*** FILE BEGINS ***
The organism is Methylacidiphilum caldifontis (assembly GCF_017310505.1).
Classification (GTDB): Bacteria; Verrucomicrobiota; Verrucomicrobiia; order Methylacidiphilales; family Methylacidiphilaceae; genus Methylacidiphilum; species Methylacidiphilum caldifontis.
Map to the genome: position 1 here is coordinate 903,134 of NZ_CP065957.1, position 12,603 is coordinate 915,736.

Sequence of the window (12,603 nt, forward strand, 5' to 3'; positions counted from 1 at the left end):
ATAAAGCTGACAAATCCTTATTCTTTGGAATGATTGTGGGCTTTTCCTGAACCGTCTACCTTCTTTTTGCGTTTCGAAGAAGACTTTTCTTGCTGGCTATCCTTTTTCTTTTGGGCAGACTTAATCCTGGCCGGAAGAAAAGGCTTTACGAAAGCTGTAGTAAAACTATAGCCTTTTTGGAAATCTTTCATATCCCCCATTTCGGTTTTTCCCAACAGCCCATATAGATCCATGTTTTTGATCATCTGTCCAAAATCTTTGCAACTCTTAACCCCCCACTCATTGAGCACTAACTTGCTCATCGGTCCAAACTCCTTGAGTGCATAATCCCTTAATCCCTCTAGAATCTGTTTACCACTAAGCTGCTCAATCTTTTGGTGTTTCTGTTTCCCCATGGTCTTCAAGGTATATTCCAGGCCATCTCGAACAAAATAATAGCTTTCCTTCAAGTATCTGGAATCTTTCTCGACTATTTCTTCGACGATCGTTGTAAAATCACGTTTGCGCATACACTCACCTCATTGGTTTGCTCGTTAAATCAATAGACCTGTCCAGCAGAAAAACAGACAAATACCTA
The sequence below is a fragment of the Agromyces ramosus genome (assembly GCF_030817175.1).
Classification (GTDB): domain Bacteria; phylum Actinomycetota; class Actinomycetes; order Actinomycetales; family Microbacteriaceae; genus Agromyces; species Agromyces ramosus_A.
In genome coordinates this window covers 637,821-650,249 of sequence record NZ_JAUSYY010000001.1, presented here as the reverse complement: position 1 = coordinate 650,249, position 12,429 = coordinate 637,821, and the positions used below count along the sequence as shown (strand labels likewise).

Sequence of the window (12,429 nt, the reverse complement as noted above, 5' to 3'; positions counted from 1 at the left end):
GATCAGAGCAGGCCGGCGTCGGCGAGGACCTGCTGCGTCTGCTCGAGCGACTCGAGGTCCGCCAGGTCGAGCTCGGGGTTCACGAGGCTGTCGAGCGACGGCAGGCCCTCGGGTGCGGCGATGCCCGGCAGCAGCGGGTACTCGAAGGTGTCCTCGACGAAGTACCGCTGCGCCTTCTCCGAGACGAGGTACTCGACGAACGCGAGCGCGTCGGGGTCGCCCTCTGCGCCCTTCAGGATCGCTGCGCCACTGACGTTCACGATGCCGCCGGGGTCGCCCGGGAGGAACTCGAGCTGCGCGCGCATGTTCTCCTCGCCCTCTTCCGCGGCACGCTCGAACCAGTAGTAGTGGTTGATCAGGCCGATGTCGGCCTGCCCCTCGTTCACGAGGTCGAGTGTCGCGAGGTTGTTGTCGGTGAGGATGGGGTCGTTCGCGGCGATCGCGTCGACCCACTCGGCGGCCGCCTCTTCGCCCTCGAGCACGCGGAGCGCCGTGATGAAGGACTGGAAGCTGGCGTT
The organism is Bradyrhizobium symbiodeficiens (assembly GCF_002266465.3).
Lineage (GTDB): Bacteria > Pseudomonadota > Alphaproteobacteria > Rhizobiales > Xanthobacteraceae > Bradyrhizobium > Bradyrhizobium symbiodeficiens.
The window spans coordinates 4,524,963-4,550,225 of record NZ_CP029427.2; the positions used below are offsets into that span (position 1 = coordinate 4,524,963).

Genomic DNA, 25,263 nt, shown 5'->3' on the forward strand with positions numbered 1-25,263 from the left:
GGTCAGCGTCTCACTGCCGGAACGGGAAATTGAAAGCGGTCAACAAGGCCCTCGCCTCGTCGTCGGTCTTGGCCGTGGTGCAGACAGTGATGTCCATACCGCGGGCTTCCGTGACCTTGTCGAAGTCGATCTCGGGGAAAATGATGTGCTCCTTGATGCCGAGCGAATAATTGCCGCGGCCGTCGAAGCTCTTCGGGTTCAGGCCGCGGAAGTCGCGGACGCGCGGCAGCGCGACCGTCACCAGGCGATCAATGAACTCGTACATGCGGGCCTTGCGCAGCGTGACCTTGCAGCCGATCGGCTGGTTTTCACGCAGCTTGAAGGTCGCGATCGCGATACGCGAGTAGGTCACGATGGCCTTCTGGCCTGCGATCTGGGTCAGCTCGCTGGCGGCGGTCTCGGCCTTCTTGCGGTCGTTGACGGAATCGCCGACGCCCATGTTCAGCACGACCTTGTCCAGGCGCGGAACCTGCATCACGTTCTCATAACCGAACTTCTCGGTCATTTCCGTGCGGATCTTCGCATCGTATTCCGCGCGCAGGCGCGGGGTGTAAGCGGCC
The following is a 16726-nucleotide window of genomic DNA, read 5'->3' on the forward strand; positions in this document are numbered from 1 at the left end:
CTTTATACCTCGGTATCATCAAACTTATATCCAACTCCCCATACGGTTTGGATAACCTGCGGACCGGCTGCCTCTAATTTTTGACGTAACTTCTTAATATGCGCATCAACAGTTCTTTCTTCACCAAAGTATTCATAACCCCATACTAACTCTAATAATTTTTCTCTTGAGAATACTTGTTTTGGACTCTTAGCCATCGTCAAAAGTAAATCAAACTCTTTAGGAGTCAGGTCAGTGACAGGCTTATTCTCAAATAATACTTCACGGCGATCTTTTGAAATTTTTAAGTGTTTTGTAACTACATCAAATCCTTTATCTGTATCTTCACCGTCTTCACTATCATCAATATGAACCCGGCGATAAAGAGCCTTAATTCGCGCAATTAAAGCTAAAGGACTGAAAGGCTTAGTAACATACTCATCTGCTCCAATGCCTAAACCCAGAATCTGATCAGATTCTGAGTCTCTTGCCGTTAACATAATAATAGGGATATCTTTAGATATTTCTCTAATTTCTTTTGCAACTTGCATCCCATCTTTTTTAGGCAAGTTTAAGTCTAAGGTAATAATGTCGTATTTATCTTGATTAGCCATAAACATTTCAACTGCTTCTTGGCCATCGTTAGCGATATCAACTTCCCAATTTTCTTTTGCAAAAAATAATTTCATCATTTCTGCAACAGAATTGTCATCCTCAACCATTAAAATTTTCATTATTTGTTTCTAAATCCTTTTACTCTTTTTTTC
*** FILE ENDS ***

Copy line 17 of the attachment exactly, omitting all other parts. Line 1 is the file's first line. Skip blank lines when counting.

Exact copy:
CTTTATACCTCGGTATCATCAAACTTATATCCAACTCCCCATACGGTTTGGATAACCTGCGGACCGGCTGCCTCTAATTTTTGACGTAACTTCTTAATATGCGCATCAACAGTTCTTTCTTCACCAAAGTATTCATAACCCCATACTAACTCTAATAATTTTTCTCTTGAGAATACTTGTTTTGGACTCTTAGCCATCGTCAAAAGTAAATCAAACTCTTTAGGAGTCAGGTCAGTGACAGGCTTATTCTCAAATAATACTTCACGGCGATCTTTTGAAATTTTTAAGTGTTTTGTAACTACATCAAATCCTTTATCTGTATCTTCACCGTCTTCACTATCATCAATATGAACCCGGCGATAAAGAGCCTTAATTCGCGCAATTAAAGCTAAAGGACTGAAAGGCTTAGTAACATACTCATCTGCTCCAATGCCTAAACCCAGAATCTGATCAGATTCTGAGTCTCTTGCCGTTAACATAATAATAGGGATATCTTTAGATATTTCTCTAATTTCTTTTGCAACTTGCATCCCATCTTTTTTAGGCAAGTTTAAGTCTAAGGTAATAATGTCGTATTTATCTTGATTAGCCATAAACATTTCAACTGCTTCTTGGCCATCGTTAGCGATATCAACTTCCCAATTTTCTTTTGCAAAAAATAATTTCATCATTTCTGCAACAGAATTGTCATCCTCAACCATTAAAATTTTCATTATTTGTTTCTAAATCCTTTTACTCTTTTTTTC